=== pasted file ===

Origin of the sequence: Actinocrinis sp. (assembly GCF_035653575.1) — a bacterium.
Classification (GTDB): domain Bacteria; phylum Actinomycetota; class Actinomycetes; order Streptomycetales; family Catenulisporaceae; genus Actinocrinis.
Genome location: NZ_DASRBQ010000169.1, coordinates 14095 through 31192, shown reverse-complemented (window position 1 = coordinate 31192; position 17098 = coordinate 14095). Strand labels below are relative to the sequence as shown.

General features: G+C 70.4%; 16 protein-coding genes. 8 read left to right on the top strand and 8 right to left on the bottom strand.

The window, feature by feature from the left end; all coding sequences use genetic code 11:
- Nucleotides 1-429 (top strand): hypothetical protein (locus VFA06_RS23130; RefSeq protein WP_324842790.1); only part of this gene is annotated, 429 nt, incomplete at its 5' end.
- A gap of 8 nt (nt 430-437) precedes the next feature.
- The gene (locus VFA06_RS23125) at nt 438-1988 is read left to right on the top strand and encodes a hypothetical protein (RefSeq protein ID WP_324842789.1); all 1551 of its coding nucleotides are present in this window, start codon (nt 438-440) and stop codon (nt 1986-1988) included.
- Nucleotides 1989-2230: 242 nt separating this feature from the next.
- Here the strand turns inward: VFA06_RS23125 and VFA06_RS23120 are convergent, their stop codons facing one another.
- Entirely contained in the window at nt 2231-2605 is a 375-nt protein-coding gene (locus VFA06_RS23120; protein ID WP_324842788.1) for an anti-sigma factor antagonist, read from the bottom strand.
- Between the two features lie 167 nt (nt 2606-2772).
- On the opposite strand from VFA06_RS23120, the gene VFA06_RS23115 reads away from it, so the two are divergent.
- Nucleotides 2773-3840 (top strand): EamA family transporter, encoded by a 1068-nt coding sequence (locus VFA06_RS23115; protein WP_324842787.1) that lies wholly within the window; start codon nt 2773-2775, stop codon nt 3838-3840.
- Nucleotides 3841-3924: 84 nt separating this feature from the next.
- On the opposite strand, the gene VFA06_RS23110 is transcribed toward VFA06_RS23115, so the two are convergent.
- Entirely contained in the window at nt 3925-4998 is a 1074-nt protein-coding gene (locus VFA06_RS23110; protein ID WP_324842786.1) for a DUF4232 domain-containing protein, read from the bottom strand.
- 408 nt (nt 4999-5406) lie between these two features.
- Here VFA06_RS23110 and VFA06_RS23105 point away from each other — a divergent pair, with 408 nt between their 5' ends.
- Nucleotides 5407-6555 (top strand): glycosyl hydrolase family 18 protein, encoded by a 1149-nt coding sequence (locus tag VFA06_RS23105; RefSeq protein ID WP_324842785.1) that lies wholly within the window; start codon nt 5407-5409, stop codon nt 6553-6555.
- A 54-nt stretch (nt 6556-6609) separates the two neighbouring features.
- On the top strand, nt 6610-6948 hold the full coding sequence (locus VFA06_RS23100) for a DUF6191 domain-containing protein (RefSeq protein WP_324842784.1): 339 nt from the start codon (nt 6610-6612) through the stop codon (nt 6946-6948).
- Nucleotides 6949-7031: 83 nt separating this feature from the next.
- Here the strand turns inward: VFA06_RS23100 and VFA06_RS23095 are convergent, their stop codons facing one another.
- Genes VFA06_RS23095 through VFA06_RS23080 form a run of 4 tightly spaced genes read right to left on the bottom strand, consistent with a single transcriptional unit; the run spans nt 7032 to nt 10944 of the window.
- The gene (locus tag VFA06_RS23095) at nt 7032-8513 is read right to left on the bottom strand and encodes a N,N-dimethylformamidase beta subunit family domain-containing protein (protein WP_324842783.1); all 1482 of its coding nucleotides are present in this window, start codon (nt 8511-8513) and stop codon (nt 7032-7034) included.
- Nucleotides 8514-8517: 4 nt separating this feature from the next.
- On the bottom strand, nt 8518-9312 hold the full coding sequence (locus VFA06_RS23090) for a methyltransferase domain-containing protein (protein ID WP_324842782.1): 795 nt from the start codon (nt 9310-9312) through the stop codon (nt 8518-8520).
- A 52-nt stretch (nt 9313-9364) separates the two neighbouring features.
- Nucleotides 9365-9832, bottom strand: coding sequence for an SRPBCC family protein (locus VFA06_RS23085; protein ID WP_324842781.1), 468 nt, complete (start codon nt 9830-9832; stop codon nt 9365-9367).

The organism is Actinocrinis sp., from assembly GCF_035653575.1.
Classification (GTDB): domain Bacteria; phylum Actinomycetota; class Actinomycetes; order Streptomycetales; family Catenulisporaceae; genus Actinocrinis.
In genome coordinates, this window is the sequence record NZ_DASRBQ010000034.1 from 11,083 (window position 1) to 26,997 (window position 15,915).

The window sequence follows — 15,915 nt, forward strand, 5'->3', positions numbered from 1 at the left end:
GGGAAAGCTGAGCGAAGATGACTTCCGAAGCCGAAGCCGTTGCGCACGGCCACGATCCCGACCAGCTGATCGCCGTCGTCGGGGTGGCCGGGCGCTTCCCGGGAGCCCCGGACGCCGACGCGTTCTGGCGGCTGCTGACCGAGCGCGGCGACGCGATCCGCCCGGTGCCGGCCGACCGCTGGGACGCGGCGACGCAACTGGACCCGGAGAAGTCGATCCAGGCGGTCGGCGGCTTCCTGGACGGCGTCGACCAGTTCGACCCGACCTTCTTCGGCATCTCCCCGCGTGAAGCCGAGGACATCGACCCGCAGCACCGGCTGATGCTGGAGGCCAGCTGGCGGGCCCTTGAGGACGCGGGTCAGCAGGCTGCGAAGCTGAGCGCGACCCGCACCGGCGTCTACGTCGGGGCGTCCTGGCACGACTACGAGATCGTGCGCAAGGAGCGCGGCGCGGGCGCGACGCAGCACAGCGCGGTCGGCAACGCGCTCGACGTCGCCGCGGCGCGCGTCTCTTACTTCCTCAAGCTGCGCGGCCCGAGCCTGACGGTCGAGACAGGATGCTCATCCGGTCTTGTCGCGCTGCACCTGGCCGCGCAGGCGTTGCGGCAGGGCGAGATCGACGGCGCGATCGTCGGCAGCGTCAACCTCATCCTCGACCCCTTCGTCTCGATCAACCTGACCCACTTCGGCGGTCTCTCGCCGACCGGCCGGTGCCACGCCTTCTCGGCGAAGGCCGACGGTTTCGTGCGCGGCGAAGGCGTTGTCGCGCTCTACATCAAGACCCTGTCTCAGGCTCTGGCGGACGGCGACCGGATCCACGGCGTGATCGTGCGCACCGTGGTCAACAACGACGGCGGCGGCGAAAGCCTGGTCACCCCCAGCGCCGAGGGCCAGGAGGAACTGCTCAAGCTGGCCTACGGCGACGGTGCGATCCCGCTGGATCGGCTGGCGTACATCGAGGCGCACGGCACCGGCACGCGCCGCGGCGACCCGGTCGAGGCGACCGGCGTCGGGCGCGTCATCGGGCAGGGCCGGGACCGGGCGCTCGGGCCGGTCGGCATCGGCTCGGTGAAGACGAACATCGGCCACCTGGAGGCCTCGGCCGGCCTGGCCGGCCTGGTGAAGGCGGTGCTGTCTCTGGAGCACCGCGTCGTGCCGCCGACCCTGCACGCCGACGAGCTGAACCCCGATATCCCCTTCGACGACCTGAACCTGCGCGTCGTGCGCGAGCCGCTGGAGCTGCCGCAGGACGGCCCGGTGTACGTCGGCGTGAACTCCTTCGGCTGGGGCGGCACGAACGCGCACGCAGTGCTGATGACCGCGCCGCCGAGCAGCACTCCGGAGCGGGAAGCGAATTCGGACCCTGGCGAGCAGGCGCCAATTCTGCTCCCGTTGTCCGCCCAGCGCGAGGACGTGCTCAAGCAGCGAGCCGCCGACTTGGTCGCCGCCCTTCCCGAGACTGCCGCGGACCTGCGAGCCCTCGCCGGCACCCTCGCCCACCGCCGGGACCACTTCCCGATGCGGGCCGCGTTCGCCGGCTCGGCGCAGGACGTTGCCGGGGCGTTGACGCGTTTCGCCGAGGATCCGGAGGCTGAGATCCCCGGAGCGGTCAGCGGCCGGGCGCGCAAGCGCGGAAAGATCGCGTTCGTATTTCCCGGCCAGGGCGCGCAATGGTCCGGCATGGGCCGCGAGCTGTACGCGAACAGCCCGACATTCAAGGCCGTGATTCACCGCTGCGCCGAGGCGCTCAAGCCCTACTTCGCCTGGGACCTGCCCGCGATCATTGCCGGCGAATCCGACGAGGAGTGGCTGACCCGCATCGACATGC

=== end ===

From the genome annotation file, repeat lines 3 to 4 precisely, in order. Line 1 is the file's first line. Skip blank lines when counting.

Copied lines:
Genome location: NZ_DASRBQ010000169.1, coordinates 14095 through 31192, shown reverse-complemented (window position 1 = coordinate 31192; position 17098 = coordinate 14095). Strand labels below are relative to the sequence as shown.

General features: G+C 70.4%; 16 protein-coding genes. 8 read left to right on the top strand and 8 right to left on the bottom strand.